"Just sleep with it in a braid," friends have told me. "Just use some mousse and scrunch it with your hands," others have suggested. "How about a curling iron?"
Nope, nope and nope. As any girl with fine, limp hair like mine knows, the easy fixes that work for wavy or curly hair won't do their magic on volume-less tresses. Getting bounce takes a careful series of steps as well as non-steps, aka things you should not do. Here are the tricks women with straight, fine hair should know, based on my own hair journey.*
DO wash your hair often.
Curlier, thicker hair tends to be drier and therefore does best with fewer washes and benefits from the buildup of natural oils. But the minute my fine hair gets oily, it gets weighed down and screams out for a wash. More grease makes it limper. (Just don't go overboard.)
DO NOT use conditioner on your roots.
Conditioner is used to improve the texture of your hair, smoothing down the hair cuticle so strands are glossy and soft. But some of the ingredients in conditioner, including oils and silicones, can weigh hair down. That's the last thing your flat hair needs, particularly at the roots. So use conditioner sparingly -- I just use it on the bottom of my hair, no higher than the nape of my neck.
DO NOT sleep on wet hair.
Thin, fine hair doesn't bounce back into shape like thicker hair, mainly because it doesn't bounce at all. I've found that sleeping on wet hair leaves my hair with weird kinks and cowlicks in the morning that I can't get rid of without a straightening iron ... or another shower. Which totally defeated the point. The only exception here I've found is to braid your wet hair and sleep on it. You'll end up with some waves, albeit nothing close to the pro-level, Blake Lively style you might've beeen hoping for.
DO let your hair dry completely before leaving the house.
This may not be science, but I've found that my hair achieves maximum bounce when I am able to fully brush it out once it's dry. When I leave the house with it wet and let it air-dry without a good brush-through afterwards, it's even limper and more lifeless than usual, not to mention a little filmy-looking. Being able to give hair a good brush, particularly at different angles (try tipping your head over for volume), can inject some life into it.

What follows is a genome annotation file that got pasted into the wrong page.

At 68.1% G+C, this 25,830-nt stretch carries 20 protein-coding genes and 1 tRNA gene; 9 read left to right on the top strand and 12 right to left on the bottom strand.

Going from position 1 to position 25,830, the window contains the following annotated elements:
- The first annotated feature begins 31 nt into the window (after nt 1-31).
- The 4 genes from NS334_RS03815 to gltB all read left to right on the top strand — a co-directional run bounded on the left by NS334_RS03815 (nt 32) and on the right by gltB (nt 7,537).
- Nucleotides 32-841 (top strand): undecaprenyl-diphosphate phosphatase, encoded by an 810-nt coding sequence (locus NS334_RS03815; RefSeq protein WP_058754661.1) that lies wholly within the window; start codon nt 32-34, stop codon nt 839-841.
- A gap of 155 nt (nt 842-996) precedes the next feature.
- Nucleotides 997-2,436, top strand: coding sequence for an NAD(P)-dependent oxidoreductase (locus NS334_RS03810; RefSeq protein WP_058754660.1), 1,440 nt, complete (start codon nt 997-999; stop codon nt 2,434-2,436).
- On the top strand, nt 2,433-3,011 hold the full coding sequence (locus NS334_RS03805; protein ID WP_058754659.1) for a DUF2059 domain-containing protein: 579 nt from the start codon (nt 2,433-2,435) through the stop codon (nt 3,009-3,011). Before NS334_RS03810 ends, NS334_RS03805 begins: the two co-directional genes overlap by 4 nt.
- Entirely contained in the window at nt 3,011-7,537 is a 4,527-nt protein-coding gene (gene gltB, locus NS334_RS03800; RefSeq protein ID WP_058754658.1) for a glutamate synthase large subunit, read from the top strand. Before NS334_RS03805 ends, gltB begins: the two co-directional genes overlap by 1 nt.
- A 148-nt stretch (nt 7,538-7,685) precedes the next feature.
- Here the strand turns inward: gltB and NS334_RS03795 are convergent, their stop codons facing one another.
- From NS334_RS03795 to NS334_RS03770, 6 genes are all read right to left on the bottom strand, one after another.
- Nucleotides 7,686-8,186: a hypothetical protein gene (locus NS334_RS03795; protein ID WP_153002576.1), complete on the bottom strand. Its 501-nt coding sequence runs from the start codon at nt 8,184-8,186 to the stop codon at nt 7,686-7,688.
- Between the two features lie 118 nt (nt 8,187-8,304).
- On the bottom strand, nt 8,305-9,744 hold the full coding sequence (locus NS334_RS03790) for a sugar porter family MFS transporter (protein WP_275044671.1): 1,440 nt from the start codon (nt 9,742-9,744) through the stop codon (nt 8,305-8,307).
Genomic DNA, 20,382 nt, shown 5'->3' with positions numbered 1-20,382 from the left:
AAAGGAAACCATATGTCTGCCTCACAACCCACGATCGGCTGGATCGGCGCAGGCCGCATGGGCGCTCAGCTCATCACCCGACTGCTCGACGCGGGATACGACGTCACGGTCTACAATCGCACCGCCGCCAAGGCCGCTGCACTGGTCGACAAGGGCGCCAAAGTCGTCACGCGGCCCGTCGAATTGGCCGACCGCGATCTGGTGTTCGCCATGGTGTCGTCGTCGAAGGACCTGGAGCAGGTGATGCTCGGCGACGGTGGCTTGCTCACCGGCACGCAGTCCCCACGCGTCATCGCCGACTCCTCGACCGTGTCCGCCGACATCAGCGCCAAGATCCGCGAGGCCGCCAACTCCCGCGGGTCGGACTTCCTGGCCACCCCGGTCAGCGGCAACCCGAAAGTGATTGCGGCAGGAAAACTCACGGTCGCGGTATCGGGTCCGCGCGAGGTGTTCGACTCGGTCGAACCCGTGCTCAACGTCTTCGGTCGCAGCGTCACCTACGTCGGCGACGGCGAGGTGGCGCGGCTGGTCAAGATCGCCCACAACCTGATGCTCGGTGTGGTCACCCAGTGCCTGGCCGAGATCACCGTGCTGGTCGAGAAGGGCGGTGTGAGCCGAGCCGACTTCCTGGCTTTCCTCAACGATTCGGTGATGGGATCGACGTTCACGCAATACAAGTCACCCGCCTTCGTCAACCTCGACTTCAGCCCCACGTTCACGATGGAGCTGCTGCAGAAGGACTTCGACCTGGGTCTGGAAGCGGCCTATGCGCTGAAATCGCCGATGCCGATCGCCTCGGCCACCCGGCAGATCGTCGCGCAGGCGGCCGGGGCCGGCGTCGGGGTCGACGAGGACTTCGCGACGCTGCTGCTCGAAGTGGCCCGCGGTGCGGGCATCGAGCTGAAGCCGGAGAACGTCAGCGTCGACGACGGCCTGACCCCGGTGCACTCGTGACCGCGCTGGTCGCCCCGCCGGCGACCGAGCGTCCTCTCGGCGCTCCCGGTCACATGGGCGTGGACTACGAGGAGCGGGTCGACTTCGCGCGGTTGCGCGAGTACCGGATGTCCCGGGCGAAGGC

DO blow dry your hair upside down.
Flipping your head over is the best way to get to the roots and really give hair that extra lift. Adding a little volumizing mousse to damp your hair -- but just a little, see below! -- for extra boost and sheen.
DO NOT use lots of products.
The biggest pitfall I encountered when wrangling my teenage hair was using products -- specifically the trendy products my friends were using, like mousse and spray and the early 2000s favorite, "scrunching gel." The so-called scrunching gel literally slid off my hair into a gelatinous puddle of gook. Lesson learned: You can only scrunch, tousle and zhuzh your hair into beachy waves if it has some waves to begin with.
DO experiment with a light texturizing spray.
While I avoid heavy mousse and gel, one product that can occasionally help is a texturizing spray like Bumble and Bumble's Surf Spray. One thin-haired gal interviewed by HuffPost Style says she swears by "a sea salt lavender spray" that she makes herself, as well as John Masters Organics Sea Mist With Lavender.
DO NOT use a plastic comb on dry hair.
Staticky hair happens when electrons, which are negatively-charged, fly off your hair, leaving your strands with positive charges that resist each other. Plastic will make your hair more staticky, whereas a metal comb won't, since metal is conductive.
DO use hairspray if you're going to attempt curls or an updo.
Lots and lots of spray. Otherwise, that Drybar blowout will be gone within the hour. Good luck.
DO NOT get bangs.
This isn't a hard and fast rule, and there are plenty of thin-haired gals who will look lovely with a fringe. But in my own experience, if having enough voluminous hair on your head is already a concern for you, cutting a chunk of it off to make bangs won't help. What's more is that limp, oft-greasy hair makes for even limper, greasier bangs, as the thin layer of hair will rub right up against your forehead. The more you touch them and try to fluff them (which good luck, because thin hair just doesn't "fluff"), the greasier and stringier they'll get. Don't say I didn't warn you.
DO let hairstylists backcomb your hair.
Yes, it looks like a surefire hair ruiner that will take you two years to untangle. But for a more complicated, long-lasting salon hairdo (think: what you get done when you're a bridesmaid), backcombing can provide that extra lift that makes a professionally-done style look glamorous.
DO NOT fight it. When your hair has gotten stringy and there's no shower in sight, just put it in a ponytail.
Fine hair looks great in a pony. When it comes to being able to tie hair back, we fine-haired girls actually have it the best.
*These tips and tricks stem from my own experience and my own experience only! If your hairstylist, mother or BFF has other great, perhaps conflicting advice, by all means go for it -- and let us know what works for you!